TBIJ published an overview of Britain’s extensive surveillance industry. Companies such as the Gamma Group, QinetiQ, Datong and Detica have sold spyware and data collection systems around the world to countries including as Egypt, Indonesia, and Thailand. Another article discusses how the UK Government Communications HQ approved a sale of software from Creativity Software to MTN Irancell for geographic tracking of mobile phones. Since the Iranian regime controls 51% of MTN Irancell, the sale of such tracking systems is alarming for the potential of the government to monitor any of its citizens.
The Hindu discusses leaked literature from the French company Amesys, which boasts that its massive interception system “is designed to answer to the need of interception and surveillance on a scale of nation” and handling “some terrabytes to tens of perabytes” of data. And although Amesys does not have an office in India, an Amesys brochure says that it has technology to automatically recognize languages including Hindi and Tamil and then “turn from voices captured on hard disk into transcribed text.” Amesys sold an online surveillance system, the ‘Eagle’ to Gaddafi in 2007. OWNI reports on an Amesys draft manual which contains a screenshot of the emails of several prominent London-based Libyan dissidents. The manual emails raise questions about the surveillance capabilities of the Eagle, and whether it was used to spy on people in the UK who had even minimal contact with people in Libya.
While surveillance and interception of telecommunications in the West is controlled to a certain extent by legal obligations, companies are free to sell their equipment to abroad, as their tools are not considered weapons. OWNI’s introduction to the Spy Files quotes Jerry Lucas, President of TeleStrategies – which organizes the Intelligence Support Systems (ISS) expo bringing together surveillence technology professionals – justifying the sale of such systems:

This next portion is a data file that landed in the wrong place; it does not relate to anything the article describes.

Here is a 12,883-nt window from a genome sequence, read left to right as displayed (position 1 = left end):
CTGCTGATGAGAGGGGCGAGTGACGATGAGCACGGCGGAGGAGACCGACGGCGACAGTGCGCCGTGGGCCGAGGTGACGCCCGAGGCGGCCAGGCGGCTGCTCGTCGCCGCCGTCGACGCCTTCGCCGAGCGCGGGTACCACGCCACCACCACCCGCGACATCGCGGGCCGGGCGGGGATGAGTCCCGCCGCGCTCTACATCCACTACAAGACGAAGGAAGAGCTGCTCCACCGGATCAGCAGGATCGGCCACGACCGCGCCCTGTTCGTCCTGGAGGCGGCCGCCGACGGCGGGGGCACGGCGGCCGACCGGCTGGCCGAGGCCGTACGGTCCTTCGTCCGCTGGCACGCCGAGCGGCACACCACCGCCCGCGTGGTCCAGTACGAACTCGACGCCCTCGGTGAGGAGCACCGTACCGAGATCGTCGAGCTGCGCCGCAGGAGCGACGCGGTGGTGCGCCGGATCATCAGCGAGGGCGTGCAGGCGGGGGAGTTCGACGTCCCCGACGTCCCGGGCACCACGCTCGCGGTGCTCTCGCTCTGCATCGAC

The surveillance systems that we discuss in our seminars are available all around the world. Do some countries use them to suppress certain political statements? Yes, probably. But it’s not my job to sort out who are the good and bad countries. That’s not our business, we’re not politicians.
Our business is to connect those who want to buy these technologies with those who sell them. You can sell cars to the Libyan rebels, and those cars could be used as weapons. Should General Motors and Nissan ask how their vehicles will be used? Why don’t you go asking questions to the car companies? It’s the free market. You can’t stem the flow of surveillance equipment.
The Washington Post reports on how Lucas’ ISS confrerence grew from an attendance of just 35 people in 2002 into 5 yearly events drawing thousands of people worldwide.
Impact and Reactions
Privacy International is furthering the Spy Files release with investigation and followup legal action:
…we have been scrutinizing the network of European companies supplying surveillance equipment, software and technical expertise to the Syrian secret services [sic]. We are also in the process of building strategic litigation against some of the Western companies complicit in human rights abuses by governments and intelligence agencies across the Middle East and North Africa.
Annie Machon, former MI5 agent and whistleblower, responded to the Spy Files release with an analysis of the intelligence industry which is now linked with corporate spying around the world.
Reporters Without Borders issued a statement in support of the Spy Files release, and urged governments to take steps to regulate the sale of surveillance technology in countries where it could be used for abusing human rights and freedom of expression.
These new revelations by WikiLeaks provide confirmation and better documentation of the disgraceful cooperation between western companies and authoritarian regimes, which are being buffeted by the waves from the Arab Spring and want to control their dissidents at all costs.
By equipping oppressive regimes and giving them the means to track and arrest cyber-dissidents and human rights activists, these companies become the accomplices of serious crimes. It is time to end the impunity they enjoy and to impose financial sanctions on them.